Federal Judge Enjoins Title 42 UAC Exception

And gets a little peevish at both Congress and the administration

By Andrew R. Arthur on March 8, 2022

On March 4, Judge Mark Pittman of the U.S. District Court for the Northern District of Texas issued an order blocking an exception for unaccompanied alien children (UACs) in the CDC’s most recent Title 42 orders, issued in response to the Covid-19 pandemic and directing the expulsion of illegal migrants. The order itself is not as exceptional as the court’s peevishness at both Congress and the administration.

Background on Title 42. I have written numerous times about the various Title 42 orders CDC has issued since the outset of the Covid-19 pandemic in late March 2020, most extensively in an August post. Briefly, however, Title 42 allows the CDC to prohibit the entry of persons into the United States to avert the introduction of any communicable disease into the country.

On October 13, 2020, CDC issued an order under Title 42 of the U.S. Code “suspending the right to introduce certain persons into the United States from countries where a quarantinable communicable disease [Covid-19] exists”.

That order was substantially the same as others CDC had issued as far back as March 2020, allowing DHS to quickly expel aliens who have entered the United States illegally or sought admission without proper documents.

UAC Injunction and the Onset of the Biden Administration. In November 2020, the U.S. District Court for the District of Columbia issued an injunction in which it held that UACs were being improperly expelled under Title 42. That injunction was stayed, however by the U.S. Court of Appeals for the District of Columbia on January 29, 2021, nine days after President Biden’s inauguration.

Evidence before Judge Pittman revealed, however, that the then-chief of the Border Patrol “was instructed to stand down from re-instating the Title 42 program for UAC the day after the stay preventing that reinstatement was lifted”, January 30.

Then, on February 17, 2020 — 18 days after the Border Patrol chief received that order — CDC published a notice stating it had “decided to exercise its discretion to temporarily except from expulsion [UACs] encountered in the United States pending the outcome of its forthcoming public health reassessment of the Order”.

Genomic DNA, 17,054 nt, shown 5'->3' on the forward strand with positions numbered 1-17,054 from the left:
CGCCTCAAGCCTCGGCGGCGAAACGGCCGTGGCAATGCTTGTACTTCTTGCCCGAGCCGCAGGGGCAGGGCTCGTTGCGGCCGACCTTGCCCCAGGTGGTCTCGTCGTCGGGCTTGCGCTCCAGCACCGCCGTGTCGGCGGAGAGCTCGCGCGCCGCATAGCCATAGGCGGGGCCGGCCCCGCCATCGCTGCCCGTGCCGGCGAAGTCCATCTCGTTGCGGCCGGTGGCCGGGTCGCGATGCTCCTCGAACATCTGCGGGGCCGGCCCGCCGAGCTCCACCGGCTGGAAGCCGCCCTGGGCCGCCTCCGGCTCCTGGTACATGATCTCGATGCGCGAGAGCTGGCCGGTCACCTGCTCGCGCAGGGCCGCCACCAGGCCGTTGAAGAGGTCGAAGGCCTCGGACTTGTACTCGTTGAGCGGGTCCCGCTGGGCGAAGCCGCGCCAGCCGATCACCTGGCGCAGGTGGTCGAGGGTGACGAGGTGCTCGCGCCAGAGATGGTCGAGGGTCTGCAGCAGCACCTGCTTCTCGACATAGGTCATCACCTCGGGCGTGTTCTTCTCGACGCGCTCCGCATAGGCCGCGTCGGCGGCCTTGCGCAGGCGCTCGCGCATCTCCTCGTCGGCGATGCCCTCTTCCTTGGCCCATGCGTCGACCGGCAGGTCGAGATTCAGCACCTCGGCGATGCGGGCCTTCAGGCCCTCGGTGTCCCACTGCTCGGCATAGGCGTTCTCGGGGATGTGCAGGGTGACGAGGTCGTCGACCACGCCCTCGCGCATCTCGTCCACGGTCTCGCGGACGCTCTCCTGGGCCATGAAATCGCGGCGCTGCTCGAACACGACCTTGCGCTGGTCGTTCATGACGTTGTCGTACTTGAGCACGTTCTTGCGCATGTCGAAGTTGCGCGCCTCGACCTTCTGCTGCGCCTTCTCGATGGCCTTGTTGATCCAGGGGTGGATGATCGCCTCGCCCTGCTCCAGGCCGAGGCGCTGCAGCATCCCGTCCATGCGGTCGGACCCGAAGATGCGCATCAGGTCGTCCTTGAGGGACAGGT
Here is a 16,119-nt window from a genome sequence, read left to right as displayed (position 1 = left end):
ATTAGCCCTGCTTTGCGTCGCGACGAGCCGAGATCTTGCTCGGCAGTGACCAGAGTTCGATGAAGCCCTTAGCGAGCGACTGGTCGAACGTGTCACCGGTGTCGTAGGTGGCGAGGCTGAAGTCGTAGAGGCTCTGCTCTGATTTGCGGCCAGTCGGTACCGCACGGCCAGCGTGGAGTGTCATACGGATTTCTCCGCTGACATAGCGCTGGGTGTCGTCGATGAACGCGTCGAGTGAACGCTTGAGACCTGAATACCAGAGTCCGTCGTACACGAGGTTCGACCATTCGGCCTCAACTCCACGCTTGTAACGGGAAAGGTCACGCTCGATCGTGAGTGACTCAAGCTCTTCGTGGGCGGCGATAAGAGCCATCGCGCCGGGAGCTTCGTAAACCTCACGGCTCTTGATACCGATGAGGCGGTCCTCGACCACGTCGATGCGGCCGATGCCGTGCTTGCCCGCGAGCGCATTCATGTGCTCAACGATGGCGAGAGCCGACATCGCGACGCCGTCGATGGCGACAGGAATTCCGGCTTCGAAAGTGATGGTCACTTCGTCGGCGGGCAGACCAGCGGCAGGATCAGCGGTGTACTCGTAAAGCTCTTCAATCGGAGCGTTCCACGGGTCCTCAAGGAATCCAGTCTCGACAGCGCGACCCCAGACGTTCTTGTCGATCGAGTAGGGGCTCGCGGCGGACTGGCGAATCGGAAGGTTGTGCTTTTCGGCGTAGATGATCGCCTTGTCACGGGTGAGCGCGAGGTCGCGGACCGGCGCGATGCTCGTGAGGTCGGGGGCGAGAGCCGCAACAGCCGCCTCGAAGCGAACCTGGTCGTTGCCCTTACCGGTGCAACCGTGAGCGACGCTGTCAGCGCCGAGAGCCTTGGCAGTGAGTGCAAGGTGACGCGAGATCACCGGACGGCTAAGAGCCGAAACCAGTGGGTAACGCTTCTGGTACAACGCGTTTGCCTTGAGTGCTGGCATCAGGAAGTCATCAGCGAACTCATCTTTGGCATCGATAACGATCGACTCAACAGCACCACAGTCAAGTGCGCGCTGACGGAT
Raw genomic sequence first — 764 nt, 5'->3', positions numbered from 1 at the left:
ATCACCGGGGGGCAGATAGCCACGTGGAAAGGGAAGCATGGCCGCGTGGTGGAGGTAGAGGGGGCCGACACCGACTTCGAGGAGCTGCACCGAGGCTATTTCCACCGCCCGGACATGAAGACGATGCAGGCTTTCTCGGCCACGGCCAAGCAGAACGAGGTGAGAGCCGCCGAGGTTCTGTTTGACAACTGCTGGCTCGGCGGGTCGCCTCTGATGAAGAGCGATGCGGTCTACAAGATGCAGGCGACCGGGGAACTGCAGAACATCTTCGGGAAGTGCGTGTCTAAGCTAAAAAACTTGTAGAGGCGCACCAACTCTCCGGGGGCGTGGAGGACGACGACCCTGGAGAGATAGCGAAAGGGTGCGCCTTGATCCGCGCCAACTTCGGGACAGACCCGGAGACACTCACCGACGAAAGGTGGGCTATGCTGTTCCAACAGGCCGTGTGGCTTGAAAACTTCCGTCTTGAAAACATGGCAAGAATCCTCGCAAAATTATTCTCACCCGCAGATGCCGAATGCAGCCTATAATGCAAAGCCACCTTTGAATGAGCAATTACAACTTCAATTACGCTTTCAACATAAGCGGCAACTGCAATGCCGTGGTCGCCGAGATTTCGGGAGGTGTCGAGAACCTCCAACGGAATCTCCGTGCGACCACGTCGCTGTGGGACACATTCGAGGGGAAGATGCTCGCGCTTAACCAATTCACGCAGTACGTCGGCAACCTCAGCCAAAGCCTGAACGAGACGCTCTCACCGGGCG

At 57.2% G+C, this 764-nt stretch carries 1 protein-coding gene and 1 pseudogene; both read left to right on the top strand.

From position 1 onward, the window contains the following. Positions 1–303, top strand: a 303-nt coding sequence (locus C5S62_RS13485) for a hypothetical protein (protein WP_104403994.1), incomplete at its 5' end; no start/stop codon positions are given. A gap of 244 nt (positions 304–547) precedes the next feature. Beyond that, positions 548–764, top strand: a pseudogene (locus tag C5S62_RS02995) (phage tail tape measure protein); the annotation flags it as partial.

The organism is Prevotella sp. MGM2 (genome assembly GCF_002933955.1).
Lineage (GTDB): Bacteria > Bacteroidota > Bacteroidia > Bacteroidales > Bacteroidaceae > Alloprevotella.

The number of UACs encountered by CBP at the Southwest border thereafter skyrocketed, more than doubling in March 2021 to 18,870 from 9,402 the month before.

Prior to March 2021, Border Patrol monthly apprehensions of UACs at the Southwest border had exceeded 11,000 just once, in May 2019 (11,475). Between March and September 2021, they topped 14,000 every month, setting a new monthly record in July (18,945). UAC apprehensions only fell below 11,000 thereafter in January 2022 (8,777).

On April 29, 2021, the state of Texas filed suit in this matter. Seeking an injunction, it argued that the February 2021 notice violated the Administrative Procedure Act (APA) and that the Biden administration was failing to enforce the Immigration and Nationality Act (INA).

Thereafter, in July, CDC issued an order excepting UACs from its October 2020 Title 42 order, followed by a brand new Title 42 order in August. In that August order, it explained “the flow of migration directly impacts not only border communities and regions, but also destination communities and the healthcare resources of both”, but again excepted UACs.

Texas then filed an amended complaint to include the July and August CDC orders.

In the July and August orders, CDC explained that it had decided to except UACs because, as Judge Pittman explained it, “there are better measures to prevent UAC from spreading COVID-19 to each other”. (Emphasis in original.)

The court noted, however, that: “Nothing in the orders ... attempts to explain how preventing the spread of COVID-19 between UAC can also prevent the spread of COVID-19 from the interior of the United States.” (Emphasis in original.) The judge continued: